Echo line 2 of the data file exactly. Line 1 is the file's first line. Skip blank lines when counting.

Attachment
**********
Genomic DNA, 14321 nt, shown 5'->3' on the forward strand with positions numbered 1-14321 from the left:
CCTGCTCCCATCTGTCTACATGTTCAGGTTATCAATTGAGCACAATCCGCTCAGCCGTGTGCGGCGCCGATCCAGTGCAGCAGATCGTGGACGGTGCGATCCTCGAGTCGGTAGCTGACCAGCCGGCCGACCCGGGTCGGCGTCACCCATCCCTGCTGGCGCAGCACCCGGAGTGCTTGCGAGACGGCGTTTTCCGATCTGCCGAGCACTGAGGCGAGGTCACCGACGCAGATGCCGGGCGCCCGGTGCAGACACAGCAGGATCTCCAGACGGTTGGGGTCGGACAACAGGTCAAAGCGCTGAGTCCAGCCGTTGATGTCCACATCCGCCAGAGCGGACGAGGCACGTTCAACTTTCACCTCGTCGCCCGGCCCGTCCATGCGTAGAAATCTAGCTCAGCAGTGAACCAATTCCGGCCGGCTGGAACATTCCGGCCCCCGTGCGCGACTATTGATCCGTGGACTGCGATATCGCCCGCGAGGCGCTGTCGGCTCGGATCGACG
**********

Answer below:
CCTGCTCCCATCTGTCTACATGTTCAGGTTATCAATTGAGCACAATCCGCTCAGCCGTGTGCGGCGCCGATCCAGTGCAGCAGATCGTGGACGGTGCGATCCTCGAGTCGGTAGCTGACCAGCCGGCCGACCCGGGTCGGCGTCACCCATCCCTGCTGGCGCAGCACCCGGAGTGCTTGCGAGACGGCGTTTTCCGATCTGCCGAGCACTGAGGCGAGGTCACCGACGCAGATGCCGGGCGCCCGGTGCAGACACAGCAGGATCTCCAGACGGTTGGGGTCGGACAACAGGTCAAAGCGCTGAGTCCAGCCGTTGATGTCCACATCCGCCAGAGCGGACGAGGCACGTTCAACTTTCACCTCGTCGCCCGGCCCGTCCATGCGTAGAAATCTAGCTCAGCAGTGAACCAATTCCGGCCGGCTGGAACATTCCGGCCCCCGTGCGCGACTATTGATCCGTGGACTGCGATATCGCCCGCGAGGCGCTGTCGGCTCGGATCGACG